Digital Advantage column: Why mobile matters to your local business
You see the same phenomenon all around you.
Children, teenagers, young adults, parents and even grandparents are all on their phones almost all the time. They're texting, browsing, playing, shopping, texting some more, checking email, checking in on Facebook, downloading music, tweeting, reading news and sharing photos and videos. They're doing everything except actually speaking on the phone.
Our society has become hypermobile. Next time you're stopped at a light, take a moment and look at the cars around you. Chances are you'll see more than one person on their phones. Mobile use in the vehicle is a serious safety concern, for sure, but that's not the jurisdiction of this column. Let's discuss what mobile means to your business.
When it comes to your mobile Web presence, there are two primary approaches:
1. Mobile website: This is the approach that you see most often - sites that are specifically designed to display properly on mobile devices. When a website uses mobile website design, the Web server detects the user's device and chooses which website to display. For instance, when I visit foxnews.com on my iPhone, the server automatically redirects my device to foxnews.mobi. If I want a full experience, then I have to choose to "view full site" at the bottom of the page. This was the best approach for years. However, with larger mobile phone devices like the Samsung Galaxy Note 3 coming on the scene, the mobile site approach becomes less reliable. These devices aren't like smaller smartphones but aren't quite tablets either. In order to display a usable yet rich experience, designers need to consider the responsive web design approach.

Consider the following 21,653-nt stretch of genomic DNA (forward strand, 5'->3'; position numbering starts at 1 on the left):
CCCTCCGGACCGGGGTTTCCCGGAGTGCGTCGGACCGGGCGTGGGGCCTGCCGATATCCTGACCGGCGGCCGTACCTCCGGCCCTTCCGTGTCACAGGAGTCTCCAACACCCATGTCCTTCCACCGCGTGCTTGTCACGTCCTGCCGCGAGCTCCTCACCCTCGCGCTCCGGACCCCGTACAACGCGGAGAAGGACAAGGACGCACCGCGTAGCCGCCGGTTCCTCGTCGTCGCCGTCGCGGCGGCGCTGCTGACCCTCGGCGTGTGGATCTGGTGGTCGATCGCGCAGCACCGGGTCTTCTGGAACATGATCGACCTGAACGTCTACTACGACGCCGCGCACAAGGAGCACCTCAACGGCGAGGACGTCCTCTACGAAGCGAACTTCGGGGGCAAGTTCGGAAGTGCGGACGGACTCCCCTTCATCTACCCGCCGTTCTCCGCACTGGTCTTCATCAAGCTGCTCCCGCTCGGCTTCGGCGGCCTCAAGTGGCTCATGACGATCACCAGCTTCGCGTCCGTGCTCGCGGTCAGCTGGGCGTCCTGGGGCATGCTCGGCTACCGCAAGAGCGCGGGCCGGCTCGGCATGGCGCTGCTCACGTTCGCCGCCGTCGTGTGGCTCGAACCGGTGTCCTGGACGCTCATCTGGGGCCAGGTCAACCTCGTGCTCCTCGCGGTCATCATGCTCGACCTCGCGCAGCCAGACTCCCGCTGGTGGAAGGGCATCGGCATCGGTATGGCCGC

2. Responsive design: Responsive Web design is an approach that resizes the core site based on the screen size of the visitor. For instance, if I visit your site on my iPhone while another user visits on a tablet or desktop consumer, we all see different versions of the same site. The details are technical for non-website developers, but the beauty of responsive design is in its adaptive nature and single URL structure.
If you, as a mobile device user, share a URL from a responsive site with friends on Facebook or through email, then it doesn't matter what device your friends are using. The URLs are the same on a desktop computer, tablet or smartphone.
There are no m.website.com or website.mobi URL structures to deal with and far less maintenance required once the responsive design is implemented versus redundant updates that need to be made on separate mobile and desktop iterations.
For these reasons and several others, Google has declared that responsive web design is an "industry best practice." For this reason alone, business owners should consider responsive web design.
So beyond Google's declaration, why should you, as a small or medium business owner concern yourself with a mobile strategy? Think about all of those people around you in traffic, in restaurants, in stores - your store - spending time and attention on their phones and tablets. If you've invested heavily in your website and Internet presence but haven't considered your mobile audience, it's time to do so. Reminds me of the saying, "Culture destroys strategy." Our culture is mobile.
Jason Holmes is the general manager of Advocate Digital Media, a sister company to The Victoria Advocate that focuses on digital marketing. He welcomes questions and column ideas at firstname.lastname@example.org.